In 1968, the company proved it had learned that lesson in spades with the introduction of the 901 Direct/Reflecting speaker system, which firmly established his company as a leader in the home-audio market – practically overnight – and became one of its flagship products, a top seller for almost three decades. In 1975, the bookshelf-sized 301 Direct/Reflecting speaker – much smaller and more affordable than the 901 – became the best-selling speaker in the world and it remains one of the most popular to this day.

Professional Division, 800 Portable PA, Active Equalizer

In 1972, after noticing that professional musicians were using 901s for PA systems and onstage monitors, Bose established a Professional Division, its first products being the 800 portable PA system and 800 Active Equalizer. The division provided equipment for the 1988 and 1992 Winter Olympics, installed the systems currently used in the Boston Harbor Hotel and Citizen’s Bank Opera House (formerly the Boston Opera House) and has made major technological advancements in its development of projects that span the globe.

Globalization, Move to Framingham, Stow

Also in 1972, in partnership with the German audio retailer Bad Homburg, Bose began its globalization. Also that year, the company moved from Natick to its current site in Framingham – a gleaming glass structure located on a hill at 100 The Mountain Road – and today it designs systems there and at its offices in Purmerend, Netherlands, and Shanghai, China, with an annual R&D budget of around $100 million. In 2004, Bose bought a site in Stow, Massachusetts, for its automotive and marketing divisions, but left in 2021 and restationed its roughly 1,500 Stow-based employees at its Framingham headquarters.

Expanded Product Line, Modeler Sound System Software

Over the past five decades, Bose has expanded dramatically from its origins as a speaker maker by developing, among other products, its Wave radio, VideoWave entertainment system, noise-cancelling headphones, combat-vehicle and tactical headsets and line-array systems for concerts.

In the 1980s, the company launched its Modeler sound system software, a 3D modeling program which helps designers and engineers simulate sound from any seat in an indoor or outdoor space (before the space is even built) and was used in designing systems for the Sistine Chapel, Staples Center in Los Angeles and the Masjid al-Haram, the grand mosque in Mecca. Bose products have been used by the US Air Force and NASA, and since 2014 the company has been the official supplier of headphones and headsets to the National Football League.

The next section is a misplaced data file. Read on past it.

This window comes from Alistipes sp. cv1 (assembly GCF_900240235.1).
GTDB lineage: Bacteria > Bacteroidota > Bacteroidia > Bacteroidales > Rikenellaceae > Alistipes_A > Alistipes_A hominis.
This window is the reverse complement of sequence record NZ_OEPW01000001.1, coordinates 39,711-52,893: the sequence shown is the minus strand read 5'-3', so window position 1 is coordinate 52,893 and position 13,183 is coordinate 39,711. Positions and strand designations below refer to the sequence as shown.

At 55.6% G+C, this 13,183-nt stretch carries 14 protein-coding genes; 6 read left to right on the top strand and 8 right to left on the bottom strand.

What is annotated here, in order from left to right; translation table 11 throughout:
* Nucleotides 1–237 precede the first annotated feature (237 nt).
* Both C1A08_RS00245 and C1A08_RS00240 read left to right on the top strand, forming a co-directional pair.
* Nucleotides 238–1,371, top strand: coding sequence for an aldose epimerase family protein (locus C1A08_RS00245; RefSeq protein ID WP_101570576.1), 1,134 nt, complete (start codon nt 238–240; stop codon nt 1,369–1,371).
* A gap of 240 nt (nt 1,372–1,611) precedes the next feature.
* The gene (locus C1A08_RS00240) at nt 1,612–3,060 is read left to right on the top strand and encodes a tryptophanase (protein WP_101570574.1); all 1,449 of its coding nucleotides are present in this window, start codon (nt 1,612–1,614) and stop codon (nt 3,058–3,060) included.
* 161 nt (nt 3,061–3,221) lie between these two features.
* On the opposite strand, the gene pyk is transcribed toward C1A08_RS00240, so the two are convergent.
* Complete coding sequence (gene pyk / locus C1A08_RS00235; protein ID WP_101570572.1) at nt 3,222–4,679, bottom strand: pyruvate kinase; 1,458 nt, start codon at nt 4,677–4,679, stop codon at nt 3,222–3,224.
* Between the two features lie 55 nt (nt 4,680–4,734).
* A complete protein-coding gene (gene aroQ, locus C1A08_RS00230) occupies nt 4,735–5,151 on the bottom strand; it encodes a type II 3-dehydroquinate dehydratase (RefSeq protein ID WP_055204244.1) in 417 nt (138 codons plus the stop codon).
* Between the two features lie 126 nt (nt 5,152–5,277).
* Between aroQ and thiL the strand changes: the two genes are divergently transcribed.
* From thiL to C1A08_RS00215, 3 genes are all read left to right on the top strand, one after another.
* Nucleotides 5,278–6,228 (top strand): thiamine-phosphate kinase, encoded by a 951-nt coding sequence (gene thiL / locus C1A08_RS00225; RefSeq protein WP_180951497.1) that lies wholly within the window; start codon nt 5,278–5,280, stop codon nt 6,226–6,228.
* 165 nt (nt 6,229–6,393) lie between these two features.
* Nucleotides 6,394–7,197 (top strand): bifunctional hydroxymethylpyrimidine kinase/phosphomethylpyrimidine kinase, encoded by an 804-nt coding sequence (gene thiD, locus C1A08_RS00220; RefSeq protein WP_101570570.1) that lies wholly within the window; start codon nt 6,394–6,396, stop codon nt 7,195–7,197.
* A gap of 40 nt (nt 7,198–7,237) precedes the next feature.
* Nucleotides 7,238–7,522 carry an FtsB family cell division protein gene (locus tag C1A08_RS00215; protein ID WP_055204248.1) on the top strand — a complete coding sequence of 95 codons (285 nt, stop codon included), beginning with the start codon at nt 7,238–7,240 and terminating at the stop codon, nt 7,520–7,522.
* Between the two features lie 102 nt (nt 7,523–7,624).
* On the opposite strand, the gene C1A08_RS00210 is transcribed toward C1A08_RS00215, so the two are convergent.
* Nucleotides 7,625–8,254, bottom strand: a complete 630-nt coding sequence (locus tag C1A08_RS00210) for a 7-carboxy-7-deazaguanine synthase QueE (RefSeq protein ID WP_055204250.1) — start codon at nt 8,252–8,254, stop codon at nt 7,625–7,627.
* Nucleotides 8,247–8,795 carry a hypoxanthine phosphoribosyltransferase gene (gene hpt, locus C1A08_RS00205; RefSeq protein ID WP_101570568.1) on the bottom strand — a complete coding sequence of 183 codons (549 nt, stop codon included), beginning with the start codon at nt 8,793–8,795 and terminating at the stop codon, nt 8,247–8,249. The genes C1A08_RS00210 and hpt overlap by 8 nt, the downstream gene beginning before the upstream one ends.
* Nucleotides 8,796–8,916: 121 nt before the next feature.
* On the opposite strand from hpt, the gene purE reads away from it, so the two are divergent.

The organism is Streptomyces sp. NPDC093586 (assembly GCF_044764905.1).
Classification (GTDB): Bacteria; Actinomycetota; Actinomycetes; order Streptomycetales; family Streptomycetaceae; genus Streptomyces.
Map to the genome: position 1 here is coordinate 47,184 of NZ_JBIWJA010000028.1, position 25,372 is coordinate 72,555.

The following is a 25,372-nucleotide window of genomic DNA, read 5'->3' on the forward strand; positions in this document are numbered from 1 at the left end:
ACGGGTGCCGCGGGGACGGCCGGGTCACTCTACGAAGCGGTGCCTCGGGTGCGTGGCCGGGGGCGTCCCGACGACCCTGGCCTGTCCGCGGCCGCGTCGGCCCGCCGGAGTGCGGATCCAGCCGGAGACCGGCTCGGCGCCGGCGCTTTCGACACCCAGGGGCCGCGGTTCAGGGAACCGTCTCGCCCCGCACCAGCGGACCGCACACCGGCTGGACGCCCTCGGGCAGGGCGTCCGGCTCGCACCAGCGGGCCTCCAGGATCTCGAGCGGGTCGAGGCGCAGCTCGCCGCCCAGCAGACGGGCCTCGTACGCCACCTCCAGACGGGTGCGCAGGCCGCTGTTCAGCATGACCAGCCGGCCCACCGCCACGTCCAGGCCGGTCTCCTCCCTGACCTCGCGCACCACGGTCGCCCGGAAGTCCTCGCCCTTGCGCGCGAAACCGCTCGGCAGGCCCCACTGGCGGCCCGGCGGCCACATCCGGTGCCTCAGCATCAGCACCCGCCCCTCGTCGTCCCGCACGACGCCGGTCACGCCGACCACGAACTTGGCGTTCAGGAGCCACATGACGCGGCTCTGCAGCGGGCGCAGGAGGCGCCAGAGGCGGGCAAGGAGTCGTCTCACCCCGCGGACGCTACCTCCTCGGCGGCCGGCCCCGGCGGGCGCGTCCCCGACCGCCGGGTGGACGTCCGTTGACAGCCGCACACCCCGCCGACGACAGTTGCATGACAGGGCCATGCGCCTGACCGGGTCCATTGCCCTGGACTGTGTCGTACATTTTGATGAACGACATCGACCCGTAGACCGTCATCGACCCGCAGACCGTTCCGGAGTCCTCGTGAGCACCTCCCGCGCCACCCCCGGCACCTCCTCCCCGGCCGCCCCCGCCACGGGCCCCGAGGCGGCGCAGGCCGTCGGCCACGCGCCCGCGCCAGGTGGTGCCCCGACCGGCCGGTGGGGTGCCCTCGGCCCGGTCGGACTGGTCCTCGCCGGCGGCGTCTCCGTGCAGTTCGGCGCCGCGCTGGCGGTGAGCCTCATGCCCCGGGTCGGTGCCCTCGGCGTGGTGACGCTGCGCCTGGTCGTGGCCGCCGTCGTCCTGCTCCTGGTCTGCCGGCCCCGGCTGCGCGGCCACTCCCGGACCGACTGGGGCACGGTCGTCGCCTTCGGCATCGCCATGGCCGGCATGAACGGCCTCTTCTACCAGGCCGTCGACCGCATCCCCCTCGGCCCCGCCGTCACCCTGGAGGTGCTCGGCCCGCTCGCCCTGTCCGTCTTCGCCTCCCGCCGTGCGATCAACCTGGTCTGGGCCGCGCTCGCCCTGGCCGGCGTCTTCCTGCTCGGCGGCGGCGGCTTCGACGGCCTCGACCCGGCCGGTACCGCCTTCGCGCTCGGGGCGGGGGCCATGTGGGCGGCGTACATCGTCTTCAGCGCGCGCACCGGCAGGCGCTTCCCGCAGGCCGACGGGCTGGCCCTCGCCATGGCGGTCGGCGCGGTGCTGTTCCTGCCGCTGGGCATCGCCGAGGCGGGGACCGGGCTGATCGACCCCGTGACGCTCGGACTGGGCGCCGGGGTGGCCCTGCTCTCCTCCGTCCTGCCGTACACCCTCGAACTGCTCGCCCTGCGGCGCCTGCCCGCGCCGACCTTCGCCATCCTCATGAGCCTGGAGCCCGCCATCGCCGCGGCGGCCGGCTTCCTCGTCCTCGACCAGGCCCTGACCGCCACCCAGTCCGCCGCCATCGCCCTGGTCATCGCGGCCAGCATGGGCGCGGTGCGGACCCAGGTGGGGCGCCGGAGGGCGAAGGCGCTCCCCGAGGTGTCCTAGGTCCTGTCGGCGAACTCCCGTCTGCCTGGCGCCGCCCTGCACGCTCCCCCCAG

Automotive, Airline Sector Success

Since the early 1980s, business analysts have cited Bose’s enormous success in the automotive sector as a particularly strong example of how deftly the company has combined superb engineering with bold entrepreneurship. Since spending over $13 million on automotive-audio R&D before selling its first actual system (in 1983, to GM’s Cadillac division), the company has established a powerful presence in the sector and currently supplies audio to over 15 automakers including Mercedes-Benz, Porsche, Acura, Nis­san, Mazda, Audi and Cadillac. In 1986, Bose’s foothold in the airline sector soared when the Rutan Voyager’s pilots wore the company’s noise-reducing headsets on the first non-stop, non-refueled, around-the-world flight.

Amar Bose’s Net Worth, Accolades, Awards

In 2007, Bose was listed in Forbes 400 as the 271st richest man in the world with a net worth of $1.8 billion and in 2011 – when he donated a majority of his non-voting shares in Bose to MIT – he appeared on the list again with a net worth of $1 billion. Bose specified that the shares donated to MIT were to be used to maintain and expand the university’s educational and research programs.

Bose received a number of accolades and awards during his time at the helm of the company he founded, including an honorary doctorate from Berklee College of Music (1994), induction into the National Inventors Hall of Fame (2008), being listed as #9 in the MIT150 of significant innovators, inventions or ideas among MIT faculty and alumni (2011) and a Beryllium Lifetime Achievement Award from the Association of Loudspeaker Manufacturing & Acoustics (2014, posthumously).

Death, Legacy, Current CEO

On July 12, 2013, Bose died at age 83 in Wayland, Massachusetts, and newly appointed Bose CEO Bob Maresca issued a statement saying that his “guiding principles” were “centered on research and innovation” and that such focus “has never changed, and never will” within the company. Bose Corporation’s current CEO, Lila Snyder, took the position in September 2020, the first female to be in that role at the company. She earned her master’s and PhD in mechanical engineering from MIT and was president of global e-commerce at Pitney Bowes before joining Bose.

Comments on Keeping Bose Private, Innovation, Intuition

Asked in a 2004 interview with Popular Science why he never took his company public, Bose explained that keeping it privately held allowed him to pursue long-term research that most investors and business-school graduates would consider far too risky. “I would have been fired 100 times at a company run by MBAs,” he said. “But I never went into business to make money. I went into business so that I could do interesting things that hadn’t been done before.”

Asked in the same interview about his reputation for relentless innovation, he said most of his original ideas come “in a flash” and are not nearly as based in science as most people probably imagine. “These innovations are not the result of rational thought,” he said. “It’s an intuitive idea.”

(by D.S. Monahan)

Published On: June 13, 2023